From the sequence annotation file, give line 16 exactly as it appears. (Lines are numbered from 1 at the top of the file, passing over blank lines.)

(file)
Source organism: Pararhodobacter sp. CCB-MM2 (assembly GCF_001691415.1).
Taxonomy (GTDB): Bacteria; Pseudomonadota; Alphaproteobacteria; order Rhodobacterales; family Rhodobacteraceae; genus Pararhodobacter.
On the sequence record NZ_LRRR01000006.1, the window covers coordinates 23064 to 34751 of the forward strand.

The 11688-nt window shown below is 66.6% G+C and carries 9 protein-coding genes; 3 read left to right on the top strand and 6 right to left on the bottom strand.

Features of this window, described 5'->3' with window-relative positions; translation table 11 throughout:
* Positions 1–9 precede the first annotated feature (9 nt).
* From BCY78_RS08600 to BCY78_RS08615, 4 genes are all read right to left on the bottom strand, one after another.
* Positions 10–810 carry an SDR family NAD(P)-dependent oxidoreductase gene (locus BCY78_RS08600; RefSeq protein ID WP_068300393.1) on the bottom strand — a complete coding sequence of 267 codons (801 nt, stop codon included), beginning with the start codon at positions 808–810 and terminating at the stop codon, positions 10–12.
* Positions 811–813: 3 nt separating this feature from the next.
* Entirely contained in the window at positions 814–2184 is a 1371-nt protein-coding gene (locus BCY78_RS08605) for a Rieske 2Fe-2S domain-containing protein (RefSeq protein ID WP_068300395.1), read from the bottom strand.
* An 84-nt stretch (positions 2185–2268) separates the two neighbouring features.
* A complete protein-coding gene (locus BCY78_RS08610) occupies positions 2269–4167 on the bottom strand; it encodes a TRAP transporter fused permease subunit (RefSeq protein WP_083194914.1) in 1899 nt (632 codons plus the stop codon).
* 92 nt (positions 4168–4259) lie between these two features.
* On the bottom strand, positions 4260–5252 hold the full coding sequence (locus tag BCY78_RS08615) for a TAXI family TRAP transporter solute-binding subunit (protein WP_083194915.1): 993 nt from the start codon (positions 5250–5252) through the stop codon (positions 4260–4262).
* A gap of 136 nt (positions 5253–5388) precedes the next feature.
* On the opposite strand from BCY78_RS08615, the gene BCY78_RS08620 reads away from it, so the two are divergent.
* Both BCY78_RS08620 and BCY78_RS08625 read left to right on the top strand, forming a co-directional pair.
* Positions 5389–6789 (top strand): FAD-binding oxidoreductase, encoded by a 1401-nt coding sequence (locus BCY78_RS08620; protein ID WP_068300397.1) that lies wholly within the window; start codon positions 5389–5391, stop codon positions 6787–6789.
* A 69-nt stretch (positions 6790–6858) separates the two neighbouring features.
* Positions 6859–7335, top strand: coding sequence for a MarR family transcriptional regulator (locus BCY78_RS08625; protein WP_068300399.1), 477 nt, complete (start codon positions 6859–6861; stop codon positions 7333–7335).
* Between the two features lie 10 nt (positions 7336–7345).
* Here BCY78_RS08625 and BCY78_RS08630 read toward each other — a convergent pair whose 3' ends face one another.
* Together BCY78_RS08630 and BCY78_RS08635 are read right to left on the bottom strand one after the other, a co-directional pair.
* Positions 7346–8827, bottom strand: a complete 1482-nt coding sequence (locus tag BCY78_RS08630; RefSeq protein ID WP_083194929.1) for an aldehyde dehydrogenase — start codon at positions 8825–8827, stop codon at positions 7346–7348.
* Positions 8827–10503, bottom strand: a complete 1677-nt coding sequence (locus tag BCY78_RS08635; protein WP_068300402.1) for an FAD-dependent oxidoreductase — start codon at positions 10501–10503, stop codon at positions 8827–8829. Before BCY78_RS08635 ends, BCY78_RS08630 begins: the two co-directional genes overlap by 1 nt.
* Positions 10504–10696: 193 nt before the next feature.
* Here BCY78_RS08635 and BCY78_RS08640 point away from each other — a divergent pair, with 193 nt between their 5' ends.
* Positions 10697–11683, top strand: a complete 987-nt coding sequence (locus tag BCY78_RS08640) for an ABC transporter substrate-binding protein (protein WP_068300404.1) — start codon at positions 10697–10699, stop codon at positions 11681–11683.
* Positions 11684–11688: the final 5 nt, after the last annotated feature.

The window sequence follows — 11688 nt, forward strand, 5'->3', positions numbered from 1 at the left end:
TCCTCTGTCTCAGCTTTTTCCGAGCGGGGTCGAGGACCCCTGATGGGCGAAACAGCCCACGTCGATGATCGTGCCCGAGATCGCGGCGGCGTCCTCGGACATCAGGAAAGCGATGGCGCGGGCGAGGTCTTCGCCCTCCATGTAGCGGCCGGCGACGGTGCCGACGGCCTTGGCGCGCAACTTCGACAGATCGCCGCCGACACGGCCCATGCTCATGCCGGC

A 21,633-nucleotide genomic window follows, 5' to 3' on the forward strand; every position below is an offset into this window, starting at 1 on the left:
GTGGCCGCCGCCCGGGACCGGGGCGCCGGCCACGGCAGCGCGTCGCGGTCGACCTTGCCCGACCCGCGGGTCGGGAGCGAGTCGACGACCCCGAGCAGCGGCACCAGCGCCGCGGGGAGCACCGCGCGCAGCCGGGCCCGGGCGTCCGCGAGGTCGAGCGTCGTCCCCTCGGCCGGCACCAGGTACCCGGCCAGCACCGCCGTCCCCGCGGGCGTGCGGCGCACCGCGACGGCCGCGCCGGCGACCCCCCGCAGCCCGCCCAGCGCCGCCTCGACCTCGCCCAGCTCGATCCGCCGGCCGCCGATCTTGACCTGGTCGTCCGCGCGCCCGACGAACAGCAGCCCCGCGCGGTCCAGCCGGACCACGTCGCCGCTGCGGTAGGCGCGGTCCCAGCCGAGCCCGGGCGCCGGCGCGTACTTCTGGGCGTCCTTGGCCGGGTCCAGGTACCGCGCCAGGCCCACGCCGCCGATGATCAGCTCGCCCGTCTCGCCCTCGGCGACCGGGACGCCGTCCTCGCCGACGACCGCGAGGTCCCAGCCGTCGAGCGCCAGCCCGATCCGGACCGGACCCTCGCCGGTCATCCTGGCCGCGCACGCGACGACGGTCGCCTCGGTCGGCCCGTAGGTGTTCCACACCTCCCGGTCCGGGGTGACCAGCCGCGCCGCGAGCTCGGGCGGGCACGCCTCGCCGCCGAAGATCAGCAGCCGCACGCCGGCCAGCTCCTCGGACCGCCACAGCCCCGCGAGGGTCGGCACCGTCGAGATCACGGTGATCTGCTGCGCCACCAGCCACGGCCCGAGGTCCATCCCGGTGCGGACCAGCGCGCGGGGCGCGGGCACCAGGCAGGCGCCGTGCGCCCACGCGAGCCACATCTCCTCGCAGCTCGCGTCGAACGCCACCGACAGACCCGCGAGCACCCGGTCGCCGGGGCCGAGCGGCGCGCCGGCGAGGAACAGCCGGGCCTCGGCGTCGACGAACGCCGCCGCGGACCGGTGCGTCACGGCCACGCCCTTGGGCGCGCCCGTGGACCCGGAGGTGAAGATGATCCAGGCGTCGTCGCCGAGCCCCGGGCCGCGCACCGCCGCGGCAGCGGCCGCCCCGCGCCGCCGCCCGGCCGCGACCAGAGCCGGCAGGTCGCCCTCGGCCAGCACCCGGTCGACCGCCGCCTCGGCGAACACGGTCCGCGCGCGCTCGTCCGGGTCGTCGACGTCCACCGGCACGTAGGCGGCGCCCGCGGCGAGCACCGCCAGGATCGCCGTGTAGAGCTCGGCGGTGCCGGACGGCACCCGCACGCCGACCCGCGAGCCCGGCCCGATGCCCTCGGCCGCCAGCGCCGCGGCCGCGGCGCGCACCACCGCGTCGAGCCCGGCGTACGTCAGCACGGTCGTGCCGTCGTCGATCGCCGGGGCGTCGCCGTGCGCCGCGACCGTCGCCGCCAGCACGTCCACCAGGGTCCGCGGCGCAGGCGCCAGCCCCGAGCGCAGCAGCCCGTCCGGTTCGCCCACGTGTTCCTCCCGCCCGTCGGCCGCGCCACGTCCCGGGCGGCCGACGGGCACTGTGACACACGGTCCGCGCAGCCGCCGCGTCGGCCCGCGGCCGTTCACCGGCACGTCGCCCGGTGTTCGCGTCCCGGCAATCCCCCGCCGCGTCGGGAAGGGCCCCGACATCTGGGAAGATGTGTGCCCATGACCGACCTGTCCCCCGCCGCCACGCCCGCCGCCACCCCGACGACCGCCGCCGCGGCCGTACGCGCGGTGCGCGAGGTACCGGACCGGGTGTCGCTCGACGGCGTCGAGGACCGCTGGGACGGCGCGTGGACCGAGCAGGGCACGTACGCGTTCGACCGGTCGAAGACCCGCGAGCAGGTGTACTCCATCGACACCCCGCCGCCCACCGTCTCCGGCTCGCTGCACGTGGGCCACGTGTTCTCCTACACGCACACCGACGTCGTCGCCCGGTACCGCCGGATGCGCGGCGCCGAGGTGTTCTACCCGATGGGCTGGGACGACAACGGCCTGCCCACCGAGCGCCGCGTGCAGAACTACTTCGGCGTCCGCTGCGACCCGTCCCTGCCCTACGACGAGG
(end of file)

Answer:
* On the opposite strand from BCY78_RS08615, the gene BCY78_RS08620 reads away from it, so the two are divergent.